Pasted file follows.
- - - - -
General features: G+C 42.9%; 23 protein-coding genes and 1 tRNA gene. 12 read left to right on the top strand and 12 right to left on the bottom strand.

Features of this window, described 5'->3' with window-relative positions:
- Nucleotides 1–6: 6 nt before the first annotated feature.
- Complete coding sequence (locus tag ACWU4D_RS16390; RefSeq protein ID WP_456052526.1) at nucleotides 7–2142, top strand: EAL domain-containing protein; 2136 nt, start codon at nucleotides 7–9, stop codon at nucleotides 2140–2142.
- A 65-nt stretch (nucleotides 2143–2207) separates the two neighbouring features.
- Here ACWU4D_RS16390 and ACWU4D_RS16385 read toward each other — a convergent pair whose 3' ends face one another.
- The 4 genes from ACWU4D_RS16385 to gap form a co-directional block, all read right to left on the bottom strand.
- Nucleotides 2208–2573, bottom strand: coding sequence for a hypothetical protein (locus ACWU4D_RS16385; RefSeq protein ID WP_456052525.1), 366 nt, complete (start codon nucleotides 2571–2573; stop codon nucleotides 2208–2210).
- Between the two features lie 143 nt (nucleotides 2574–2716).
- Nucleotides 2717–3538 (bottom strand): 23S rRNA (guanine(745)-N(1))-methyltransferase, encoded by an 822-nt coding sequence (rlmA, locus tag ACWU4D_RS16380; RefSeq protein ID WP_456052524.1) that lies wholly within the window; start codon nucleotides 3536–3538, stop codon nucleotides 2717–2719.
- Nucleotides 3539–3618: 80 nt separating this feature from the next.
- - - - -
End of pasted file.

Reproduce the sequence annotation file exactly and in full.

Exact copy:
General features: G+C 42.9%; 23 protein-coding genes and 1 tRNA gene. 12 read left to right on the top strand and 12 right to left on the bottom strand.

Features of this window, described 5'->3' with window-relative positions:
- Nucleotides 1–6: 6 nt before the first annotated feature.
- Complete coding sequence (locus tag ACWU4D_RS16390; RefSeq protein ID WP_456052526.1) at nucleotides 7–2142, top strand: EAL domain-containing protein; 2136 nt, start codon at nucleotides 7–9, stop codon at nucleotides 2140–2142.
- A 65-nt stretch (nucleotides 2143–2207) separates the two neighbouring features.
- Here ACWU4D_RS16390 and ACWU4D_RS16385 read toward each other — a convergent pair whose 3' ends face one another.
- The 4 genes from ACWU4D_RS16385 to gap form a co-directional block, all read right to left on the bottom strand.
- Nucleotides 2208–2573, bottom strand: coding sequence for a hypothetical protein (locus ACWU4D_RS16385; RefSeq protein ID WP_456052525.1), 366 nt, complete (start codon nucleotides 2571–2573; stop codon nucleotides 2208–2210).
- Between the two features lie 143 nt (nucleotides 2574–2716).
- Nucleotides 2717–3538 (bottom strand): 23S rRNA (guanine(745)-N(1))-methyltransferase, encoded by an 822-nt coding sequence (rlmA, locus tag ACWU4D_RS16380; RefSeq protein ID WP_456052524.1) that lies wholly within the window; start codon nucleotides 3536–3538, stop codon nucleotides 2717–2719.
- Nucleotides 3539–3618: 80 nt separating this feature from the next.